Format

Send to:

Choose Destination
See comment in PubMed Commons below
Oncogene. 2008 Aug 28;27(37):5057-68. doi: 10.1038/onc.2008.143. Epub 2008 May 26.

Mitochondrial redox signaling by p66Shc is involved in regulating androgenic growth stimulation of human prostate cancer cells.

Author information

  • 1Department of Biochemistry and Molecular Biology, University of Nebraska Medical Center, Omaha, NE 68198-5870, USA.

Abstract

p66Shc is shown to negatively regulate the life span in mice through reactive oxygen species (ROS) production. Recent reports, however, revealed that p66Shc protein level is significantly elevated in several human cancer tissues and growth-stimulated carcinoma cells, suggesting a mitogenic and carcinogenic role for p66Shc. In this communication, we demonstrate for the first time that p66Shc mediates androgenic growth signals in androgen-sensitive human prostate cancer cells through mitochondrial ROS production. Growth stimulation of prostate cancer cells with 5alpha-dihydrotestosterone (DHT) is accompanied by increased p66Shc level and ROS production, which is abolished by antioxidant treatments. However, antioxidant treatments do not affect the transcriptional activity of androgen receptor (AR) as observed by its inability to block DHT-induced prostate-specific antigen expression, an AR-dependent correlate of prostate cancer progression. Elevated expression of p66Shc by cDNA transfection increases the basal cell proliferation and, thus, reduces additional DHT-induced cell proliferation. Furthermore, DHT increases the translocation of p66Shc into mitochondria and its interaction with cytochrome c. Conversely, both redox-negative p66Shc mutant (W134F), which is deficient in cytochrome c interaction, and p66Shc small interfering RNA decrease DHT-induced cell proliferation. These results collectively reveal a novel role for p66Shc-ROS pathway in androgen-induced prostate cancer cell proliferation and, thus, may play a role in early prostate carcinogenesis.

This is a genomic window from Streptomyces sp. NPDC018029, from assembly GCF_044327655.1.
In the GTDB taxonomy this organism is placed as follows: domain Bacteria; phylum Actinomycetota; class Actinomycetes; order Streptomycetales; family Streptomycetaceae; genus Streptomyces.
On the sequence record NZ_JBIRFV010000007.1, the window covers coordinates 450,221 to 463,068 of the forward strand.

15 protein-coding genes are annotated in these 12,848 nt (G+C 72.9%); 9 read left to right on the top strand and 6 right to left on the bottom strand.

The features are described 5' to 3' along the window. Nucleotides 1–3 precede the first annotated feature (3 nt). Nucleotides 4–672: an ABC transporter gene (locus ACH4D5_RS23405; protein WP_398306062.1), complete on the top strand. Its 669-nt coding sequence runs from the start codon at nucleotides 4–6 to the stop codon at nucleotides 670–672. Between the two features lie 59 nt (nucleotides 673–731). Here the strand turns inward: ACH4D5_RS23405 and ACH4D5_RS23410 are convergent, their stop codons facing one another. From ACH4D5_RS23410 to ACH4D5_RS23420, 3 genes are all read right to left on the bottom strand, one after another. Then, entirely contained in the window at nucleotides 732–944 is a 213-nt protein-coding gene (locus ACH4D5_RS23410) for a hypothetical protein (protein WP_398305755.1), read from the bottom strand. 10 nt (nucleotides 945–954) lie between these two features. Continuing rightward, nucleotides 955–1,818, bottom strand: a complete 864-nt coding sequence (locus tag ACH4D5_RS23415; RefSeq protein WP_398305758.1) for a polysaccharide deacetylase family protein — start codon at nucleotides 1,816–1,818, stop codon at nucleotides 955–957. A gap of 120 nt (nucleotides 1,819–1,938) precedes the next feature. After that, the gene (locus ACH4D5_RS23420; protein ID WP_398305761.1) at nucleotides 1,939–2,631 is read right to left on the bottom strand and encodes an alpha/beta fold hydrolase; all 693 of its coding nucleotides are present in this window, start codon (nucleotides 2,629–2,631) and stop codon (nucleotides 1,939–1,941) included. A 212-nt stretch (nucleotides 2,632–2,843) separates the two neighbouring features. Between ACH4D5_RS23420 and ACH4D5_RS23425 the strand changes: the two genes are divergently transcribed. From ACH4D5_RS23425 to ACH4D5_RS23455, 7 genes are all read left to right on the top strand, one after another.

PMID:
18504439
[PubMed - indexed for MEDLINE]
PMCID:
PMC2776635
Free PMC Article
PubMed Commons home

PubMed Commons

0 comments
How to join PubMed Commons

    Supplemental Content

    Full text links

    Icon for Nature Publishing Group Icon for PubMed Central
    Loading ...
    Write to the Help Desk